As a network working on sustainable farm livelihoods, the following is our analysis, mainly keeping farmers and stubble burning in mind.

1. Air quality, or conversely, air pollution is not majorly related to straw or stubble burning in agriculture. There are other factors that are contributing more significantly. Moreover, seen from the vantage point of farmers, straw burning or stubble burning is not just about air pollution, but about natural resources like soil being destroyed which in turn affect farm livelihoods and this phenomenon is directly correlated to farm economics getting adverse, other than inappropriate technologies being thrust onto farmers and labour constraints being created in the modern agricultural paradigm of monocropped intensive farming. Stubble burning is in fact a matter of farmers’ livelihood resources getting degraded, their economics becoming adverse and their health being directly affected, and unless it is tackled as such, farmers themselves are not going to engage in the solutions to the problem, even if the Ordinance mentions “participatory approaches” without meaning the same. This should be tackled to ensure that farm livelihoods are made sustainable.

2. The Ordinance however appears to make stubble burning the main factor and in that sense, farmers the culprits. In the long Preamble section to the Ordinance, stubble burning finds the first mention to the exclusion of industrial emissions initially! Under the Functions of the Commission (Sec. 12 (7) (d), stubble burning finds three different mentions, without the other more significant factors finding a mention!

3. The Ordinance route for setting up the Commission is highly questionable. There is no reason why this could not have awaited a Parliament session being convened when the Winter Session is not far away. Taking the Ordinance route for usurping centralised authority, violating the federal polity has become the norm for law-making and this is seriously objectionable. Apart from stomping on the state governments’ constitutional authority on agriculture and other matters, this Ordinance also weakens other legislations without quite repealing them (this, despite its talk of not being in derogation of other laws). This will in effect weaken the Environment Protection Act 1986 and Air (Prevention and Control of Pollution) Act 1981 for instance, given that the enforcement and monitoring agencies under such extant statutes will wait for such Ordinances whenever they abdicate their responsibility. Sec. 12(6) gives the Commission overarching powers and violates federal spirit.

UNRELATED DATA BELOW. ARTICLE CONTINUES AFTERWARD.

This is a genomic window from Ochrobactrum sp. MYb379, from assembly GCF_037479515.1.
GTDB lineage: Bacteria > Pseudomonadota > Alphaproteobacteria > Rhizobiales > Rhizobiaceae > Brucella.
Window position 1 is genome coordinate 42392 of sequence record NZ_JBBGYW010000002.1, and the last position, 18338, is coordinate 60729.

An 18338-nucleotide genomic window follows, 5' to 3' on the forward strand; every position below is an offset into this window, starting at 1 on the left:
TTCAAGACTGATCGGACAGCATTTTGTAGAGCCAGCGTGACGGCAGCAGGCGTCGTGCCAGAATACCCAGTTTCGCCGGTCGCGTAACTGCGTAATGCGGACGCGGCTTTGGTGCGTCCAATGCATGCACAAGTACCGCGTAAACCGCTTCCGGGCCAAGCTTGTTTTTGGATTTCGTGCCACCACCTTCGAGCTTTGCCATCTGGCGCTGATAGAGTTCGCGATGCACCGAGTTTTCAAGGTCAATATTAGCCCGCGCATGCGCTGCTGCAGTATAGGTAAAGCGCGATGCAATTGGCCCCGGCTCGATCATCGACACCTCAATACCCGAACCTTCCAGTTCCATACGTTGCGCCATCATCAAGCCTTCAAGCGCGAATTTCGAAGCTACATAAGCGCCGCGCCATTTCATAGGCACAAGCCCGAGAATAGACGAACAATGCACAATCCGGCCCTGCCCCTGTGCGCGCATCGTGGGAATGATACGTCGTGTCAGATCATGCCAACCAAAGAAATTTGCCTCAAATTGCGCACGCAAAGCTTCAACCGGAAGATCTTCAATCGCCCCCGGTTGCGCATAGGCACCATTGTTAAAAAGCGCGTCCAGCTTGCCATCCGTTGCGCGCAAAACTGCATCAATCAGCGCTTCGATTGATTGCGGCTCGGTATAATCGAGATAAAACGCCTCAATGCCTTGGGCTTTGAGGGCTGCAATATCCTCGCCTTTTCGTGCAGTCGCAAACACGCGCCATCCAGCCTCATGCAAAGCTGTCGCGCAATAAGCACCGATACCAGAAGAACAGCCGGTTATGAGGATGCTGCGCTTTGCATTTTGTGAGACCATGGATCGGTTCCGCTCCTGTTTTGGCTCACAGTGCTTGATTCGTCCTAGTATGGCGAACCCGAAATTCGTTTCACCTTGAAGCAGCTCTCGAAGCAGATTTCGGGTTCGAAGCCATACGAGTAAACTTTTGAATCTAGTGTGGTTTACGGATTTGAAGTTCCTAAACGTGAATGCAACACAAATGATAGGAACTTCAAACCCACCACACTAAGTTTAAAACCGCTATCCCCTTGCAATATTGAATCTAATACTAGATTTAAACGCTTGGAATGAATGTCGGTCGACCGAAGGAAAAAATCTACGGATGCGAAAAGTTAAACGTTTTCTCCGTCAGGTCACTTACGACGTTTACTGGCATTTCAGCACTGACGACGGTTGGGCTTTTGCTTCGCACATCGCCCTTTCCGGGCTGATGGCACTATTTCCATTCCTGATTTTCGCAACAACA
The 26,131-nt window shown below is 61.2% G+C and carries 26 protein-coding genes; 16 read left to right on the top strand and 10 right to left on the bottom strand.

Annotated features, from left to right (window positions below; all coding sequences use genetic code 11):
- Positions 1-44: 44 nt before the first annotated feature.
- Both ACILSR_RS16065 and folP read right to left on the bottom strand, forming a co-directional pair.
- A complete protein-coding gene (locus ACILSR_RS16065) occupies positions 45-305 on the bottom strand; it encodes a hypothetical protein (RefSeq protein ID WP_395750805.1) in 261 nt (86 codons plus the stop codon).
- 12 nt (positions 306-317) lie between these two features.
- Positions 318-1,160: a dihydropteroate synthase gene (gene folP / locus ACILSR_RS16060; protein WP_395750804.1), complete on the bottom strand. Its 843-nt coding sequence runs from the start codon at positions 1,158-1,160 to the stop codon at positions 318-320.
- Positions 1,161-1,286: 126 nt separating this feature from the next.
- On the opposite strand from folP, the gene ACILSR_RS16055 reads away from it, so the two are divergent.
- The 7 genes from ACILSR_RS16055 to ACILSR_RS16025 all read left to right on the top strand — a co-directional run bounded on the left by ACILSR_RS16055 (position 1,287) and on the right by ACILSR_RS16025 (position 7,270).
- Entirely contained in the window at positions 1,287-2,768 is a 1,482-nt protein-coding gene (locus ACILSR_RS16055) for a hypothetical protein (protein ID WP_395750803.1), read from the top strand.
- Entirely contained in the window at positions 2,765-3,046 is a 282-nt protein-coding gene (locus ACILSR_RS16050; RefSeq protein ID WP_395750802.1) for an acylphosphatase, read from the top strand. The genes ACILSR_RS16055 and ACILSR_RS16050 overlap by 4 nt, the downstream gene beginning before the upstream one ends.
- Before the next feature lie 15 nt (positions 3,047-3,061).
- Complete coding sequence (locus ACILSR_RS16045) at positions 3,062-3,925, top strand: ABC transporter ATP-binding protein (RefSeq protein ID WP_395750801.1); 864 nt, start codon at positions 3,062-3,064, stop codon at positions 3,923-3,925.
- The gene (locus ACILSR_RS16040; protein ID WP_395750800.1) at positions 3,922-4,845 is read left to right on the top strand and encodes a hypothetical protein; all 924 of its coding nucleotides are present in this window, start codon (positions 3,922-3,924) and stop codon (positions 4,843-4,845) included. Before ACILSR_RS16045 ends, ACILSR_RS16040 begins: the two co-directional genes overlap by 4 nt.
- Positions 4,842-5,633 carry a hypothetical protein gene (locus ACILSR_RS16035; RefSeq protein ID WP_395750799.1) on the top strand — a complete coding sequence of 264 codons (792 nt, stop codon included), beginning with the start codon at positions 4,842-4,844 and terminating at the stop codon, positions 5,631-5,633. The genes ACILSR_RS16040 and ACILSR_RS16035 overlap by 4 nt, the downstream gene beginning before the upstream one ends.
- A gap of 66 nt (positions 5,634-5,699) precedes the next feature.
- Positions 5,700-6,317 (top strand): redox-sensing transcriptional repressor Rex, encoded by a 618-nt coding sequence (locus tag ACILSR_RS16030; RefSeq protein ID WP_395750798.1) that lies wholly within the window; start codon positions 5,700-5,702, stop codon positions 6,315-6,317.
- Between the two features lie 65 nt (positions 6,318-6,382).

4. The Ordinance gives powers to the Commission to take measures to abate air pollution, and to regulate or prohibit activities that are likely to cause or increase air pollution, and issue directions for closure, prohibition or regulation of any operation or process which could obviously include agricultural operations in addition to stoppage of services like water and electricity (Sec. 12 (2) (xii) (a) and (b)). This has implications for agricultural operations which directly impact many livelihoods.

5. The Penalties specified for “non compliance” and contraventions do not have any nuanced understanding of possible offences, and club them all together without any categorisation into major and minor offences, to be penalised with upto 5 years in jail or fine upto one crore rupees or both. Will this be applicable to a non-landowning tenant marginal farmer who is compelled to take up stubble burning for some unavoidable reasons, for example?

6. Sec.17 makes National Green Tribunal as the only appeal mechanism and Sec. 18 places a bar of jurisdiction of civil courts, making justice inaccessible for the ordinary citizen/farmer.

7. There are no farmer representatives in the Commission, even though stubble burning is projected as a major factor of air pollution (Sec. 2) even as representative of association of commerce and industry has been included apart from the concerned Ministry rep.

8. While the Ordinance makes mention of “participatory approaches” and “democratically monitored mechanisms” and so on, it is ironical that the Ordinance is anything but that.

We object to the notification of this Ordinance without any widespread consultations, and are concerned that this would potentially criminalise farmers, when they are actually the victims of an agricultural paradigm thrust on them in the name of development and food security. We believe that Supreme Court-driven processes (one-person or more) are not the way forward either.

The issue of stubble burning can indeed be addressed, by proper incentives to farmers, both cultivation and price/procurement incentives including for diversified cropping, in addition to provision and promotion of sustainable solutions at the farm level in terms of practices, small machinery and through integrated farming systems approaches. Importantly, the solutions have to draw from farmers’ experiences, knowledge and skills. This requires continuous conversations with them and better coordination between all concerned authorities in addition to peer-to-peer extension.


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